These local COVID-19 test kits are cheaper than foreign ones and they are developed by UP scientists

March 11, 2020 - 2:56 PM
Philippine Genome Center
The building of the Philippine Genome Center at the University of the Philippines-Diliman via Facebook

The testing kits developed by the University of the Philippines, which the Food and Drug Administration recently approved, will cost the government much less than the foreign ones currently being used to detect cases of the novel coronavirus in the country.

The FDA issued a Certificate of Exemption for the detection kit on March 10 following the sudden increase in the number of confirmed cases from 20 to 33.

This tool called the SARS-CoV-2 PCR Detection Kit was developed by UP scientist Dr. Raul Destura and his team from UP’s National Institute of Health and it was funded by the Department of Science and Technology.

The FDA’s approval came after a month it was developed. The UP Office of the Student Regent announced this on social media, calling for the public to support local tool.

“Detection kit for COVID-19 developed by UP scientists in February approved by FDA to be used to test samples of the disease in the country. Still waiting for advisory from DOH,” the office’s post read.

“We urge the UP community & the public to call for funding for immediate, pro-people healthcare now!” it added.

The local testing kit also costs only P1,320 per test, the DOST disclosed, a lot cheaper compared to the hefty P8,500 price tag of foreign kits being used by the health department.

Overall, it costs P28,000 good for 25 tests, alongside RNA extraction kit which costs P10,000 for 50 reactions.

These devices will be used for field testing with gene sequencing at the Philippine Genome Center (PGC).

Some Filipinos online commended this cost-effective benefit. Blogger Tonyo Cruz even started a hashtag #SalamatUP on Twitter as a way of recognizing the local scientists’ development.

Meanwhile, activist Isaac Punzalan said the government should finance more of such endeavors.

“I say yung bilyones na nakalaan ngayon para sa mga gera at pananakot ay ilipat na para sa kapakanan ng bayan. Pro-people healthcare now!” Punzalan said.

Long process of validation

The testing kit has actually been available since January. However, Destura and his team needed the DOH’s validation first before it can be used by the public.

The PGC deputy executive director revealed in an interview at OneNews “The Chief” that the center offered to help DOH in screening suspected individuals with the virus.

“But I think we just need to coordinate all our activities with the DOH. We are already discussing with them as an office so that later on, we can be part of the rapid response in terms of diagnostic,” Destura previously said.

He said they developed the kit after the World Health Organization released the whole genome sequence of the virus.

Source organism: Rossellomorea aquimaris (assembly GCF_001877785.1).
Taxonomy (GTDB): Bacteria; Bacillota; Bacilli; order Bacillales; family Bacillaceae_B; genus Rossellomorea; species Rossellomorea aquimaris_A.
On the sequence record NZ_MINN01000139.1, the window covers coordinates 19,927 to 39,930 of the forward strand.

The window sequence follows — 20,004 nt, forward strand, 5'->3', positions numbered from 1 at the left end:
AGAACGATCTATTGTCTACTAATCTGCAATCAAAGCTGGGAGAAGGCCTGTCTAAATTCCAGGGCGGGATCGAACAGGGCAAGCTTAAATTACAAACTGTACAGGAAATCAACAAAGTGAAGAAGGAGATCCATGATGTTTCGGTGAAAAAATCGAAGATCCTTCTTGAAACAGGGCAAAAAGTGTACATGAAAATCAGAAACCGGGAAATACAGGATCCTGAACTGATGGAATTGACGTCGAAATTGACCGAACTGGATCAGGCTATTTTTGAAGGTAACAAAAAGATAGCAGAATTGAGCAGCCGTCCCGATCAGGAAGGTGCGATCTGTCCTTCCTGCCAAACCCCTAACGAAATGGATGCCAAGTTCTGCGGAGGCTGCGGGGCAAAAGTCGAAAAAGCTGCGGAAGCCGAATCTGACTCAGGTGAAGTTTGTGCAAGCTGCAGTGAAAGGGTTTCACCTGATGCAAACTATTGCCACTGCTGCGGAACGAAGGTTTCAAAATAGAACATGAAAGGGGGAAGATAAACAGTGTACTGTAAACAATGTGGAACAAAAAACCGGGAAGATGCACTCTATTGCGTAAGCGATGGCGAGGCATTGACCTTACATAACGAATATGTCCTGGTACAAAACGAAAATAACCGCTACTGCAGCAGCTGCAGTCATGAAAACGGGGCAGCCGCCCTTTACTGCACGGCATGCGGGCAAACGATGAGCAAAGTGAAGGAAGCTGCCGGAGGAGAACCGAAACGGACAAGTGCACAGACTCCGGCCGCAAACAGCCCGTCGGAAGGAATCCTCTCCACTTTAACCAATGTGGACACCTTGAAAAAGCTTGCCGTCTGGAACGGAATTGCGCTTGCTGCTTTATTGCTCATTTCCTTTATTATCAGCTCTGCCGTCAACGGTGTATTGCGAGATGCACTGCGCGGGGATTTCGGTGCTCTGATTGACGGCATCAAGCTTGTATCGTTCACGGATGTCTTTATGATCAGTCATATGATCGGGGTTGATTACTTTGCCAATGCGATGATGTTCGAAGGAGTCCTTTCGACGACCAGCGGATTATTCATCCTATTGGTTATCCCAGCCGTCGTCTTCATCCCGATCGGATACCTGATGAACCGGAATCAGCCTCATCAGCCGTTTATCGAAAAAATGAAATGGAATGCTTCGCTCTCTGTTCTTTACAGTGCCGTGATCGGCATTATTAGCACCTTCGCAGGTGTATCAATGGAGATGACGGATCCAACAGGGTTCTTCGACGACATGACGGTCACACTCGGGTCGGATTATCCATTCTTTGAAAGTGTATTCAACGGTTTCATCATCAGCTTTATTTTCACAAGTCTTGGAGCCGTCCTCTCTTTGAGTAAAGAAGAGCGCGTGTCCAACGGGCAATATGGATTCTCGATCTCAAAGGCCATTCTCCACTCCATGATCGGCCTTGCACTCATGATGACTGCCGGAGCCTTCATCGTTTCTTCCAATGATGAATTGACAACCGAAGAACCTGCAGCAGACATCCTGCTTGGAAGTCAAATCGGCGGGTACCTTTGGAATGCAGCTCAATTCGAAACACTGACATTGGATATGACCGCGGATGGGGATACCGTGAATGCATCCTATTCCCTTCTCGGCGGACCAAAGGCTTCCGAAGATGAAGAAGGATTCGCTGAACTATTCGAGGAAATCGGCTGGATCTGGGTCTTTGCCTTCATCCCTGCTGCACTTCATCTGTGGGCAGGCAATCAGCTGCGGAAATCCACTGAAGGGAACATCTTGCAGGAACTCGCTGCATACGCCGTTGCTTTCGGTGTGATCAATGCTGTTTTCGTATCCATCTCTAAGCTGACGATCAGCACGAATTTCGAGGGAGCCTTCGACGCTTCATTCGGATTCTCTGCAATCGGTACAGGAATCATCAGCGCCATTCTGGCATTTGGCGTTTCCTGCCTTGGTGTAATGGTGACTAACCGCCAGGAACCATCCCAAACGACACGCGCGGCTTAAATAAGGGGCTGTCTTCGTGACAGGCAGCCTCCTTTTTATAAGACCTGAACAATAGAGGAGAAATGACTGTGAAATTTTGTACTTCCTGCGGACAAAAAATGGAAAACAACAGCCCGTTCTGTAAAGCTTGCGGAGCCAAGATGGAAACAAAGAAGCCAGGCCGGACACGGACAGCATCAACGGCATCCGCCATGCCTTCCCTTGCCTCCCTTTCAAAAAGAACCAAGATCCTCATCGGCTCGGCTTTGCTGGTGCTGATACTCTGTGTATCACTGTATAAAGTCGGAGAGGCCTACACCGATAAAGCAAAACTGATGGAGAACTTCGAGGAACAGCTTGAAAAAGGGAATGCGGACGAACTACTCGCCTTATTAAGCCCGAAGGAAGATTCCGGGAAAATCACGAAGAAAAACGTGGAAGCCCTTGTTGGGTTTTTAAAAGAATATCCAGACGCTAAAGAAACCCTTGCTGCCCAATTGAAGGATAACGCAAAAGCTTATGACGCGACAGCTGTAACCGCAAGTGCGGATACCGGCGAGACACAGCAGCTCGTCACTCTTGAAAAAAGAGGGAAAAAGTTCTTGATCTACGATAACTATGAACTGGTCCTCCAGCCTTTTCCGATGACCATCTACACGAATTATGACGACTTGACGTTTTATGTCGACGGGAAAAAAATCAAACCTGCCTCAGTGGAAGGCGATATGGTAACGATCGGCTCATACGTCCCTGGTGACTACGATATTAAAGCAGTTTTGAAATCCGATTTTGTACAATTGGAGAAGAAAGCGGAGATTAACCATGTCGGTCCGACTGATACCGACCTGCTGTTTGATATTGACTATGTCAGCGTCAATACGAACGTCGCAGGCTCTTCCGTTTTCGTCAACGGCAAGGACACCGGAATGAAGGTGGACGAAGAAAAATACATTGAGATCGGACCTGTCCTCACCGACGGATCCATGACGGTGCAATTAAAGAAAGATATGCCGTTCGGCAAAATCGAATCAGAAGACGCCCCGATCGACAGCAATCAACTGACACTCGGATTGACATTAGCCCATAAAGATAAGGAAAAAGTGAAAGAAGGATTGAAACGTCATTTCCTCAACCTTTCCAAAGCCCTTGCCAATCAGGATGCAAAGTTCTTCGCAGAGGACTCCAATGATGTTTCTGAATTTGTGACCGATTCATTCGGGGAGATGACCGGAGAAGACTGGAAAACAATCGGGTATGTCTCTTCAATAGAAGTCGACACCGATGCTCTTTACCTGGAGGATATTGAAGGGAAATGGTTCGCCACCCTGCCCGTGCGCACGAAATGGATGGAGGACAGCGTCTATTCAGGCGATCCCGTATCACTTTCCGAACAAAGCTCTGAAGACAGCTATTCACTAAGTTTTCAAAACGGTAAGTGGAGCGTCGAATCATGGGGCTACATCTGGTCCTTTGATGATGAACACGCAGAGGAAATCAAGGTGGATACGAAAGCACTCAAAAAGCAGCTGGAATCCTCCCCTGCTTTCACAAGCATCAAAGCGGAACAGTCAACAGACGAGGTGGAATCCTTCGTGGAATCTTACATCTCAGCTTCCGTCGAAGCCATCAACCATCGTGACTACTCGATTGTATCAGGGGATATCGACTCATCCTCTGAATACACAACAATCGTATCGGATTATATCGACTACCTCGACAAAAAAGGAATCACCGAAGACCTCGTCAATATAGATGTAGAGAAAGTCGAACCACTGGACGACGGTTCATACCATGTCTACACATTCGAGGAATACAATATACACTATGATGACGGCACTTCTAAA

Destura also announced this development to lawmakers during a Senate hearing last February. Around this time, the DOH has yet to verify the testing kit’s use.

“Hopefully next week, it will be ready for the Department of Health to verify and validate before they give the recommendation for use in the country,” he said.

The Research Institute for Tropical Medicine usually screens samples from suspected cases first and then the DOH sends these to overseas laboratories to confirm if a patient is positive for the SARS-CoV-2.

Prior to the approval, Destura said in a video that the center had been manufacturing and stockpiling kits enough to test 1,000 people.

UP released this video clip on social media.

The Philippine Genome Center: Stockpiling for COVID-19

As the world grapples with the spread of the Corona Virus Disease 2019 or COVID-19, countries such as the Philippines are mobilizing its experts in preparation of its impact on its citizens.Among those actively working to address the public health concern is the Philippine Genome Center of the University of the Philippines.On February 13, 2020, its pharmaceutical partner, Manila HealthTek, Inc. released a photo of a locally-made test kit which is the product of efforts by experts at the PGC and the National Institutes of Health, UP Manila.Learn more: #coronavirus #philippinegenomecenter

Posted by University of the Philippines on Monday, March 9, 2020

Tests will start this Friday

The DOST said that the scientists is expected to deploy 1,000 tests beginning Friday and then 2,000 to 3,000 in the following weeks.

The agency assured that the supply of raw materials is enough for 6,000 tests for now.

“Around 200 kits can be manufactured in a week. [The] limiting factor will be [the] supply of raw materials but they have enough in stock for 6,000 tests now and they ordered last week for 20,000 tests,” DOST said.

Aside from the UP-NIH, the WHO is also looking into testing capabilities of four other national reference laboratories—the Southern Philippines Medical Center in Mindanao, Vicente Sotto Medical Center in Visayas, Baguio General Hospital in Northern Luzon, and the Lung Center of the Philippines in Metro Manila.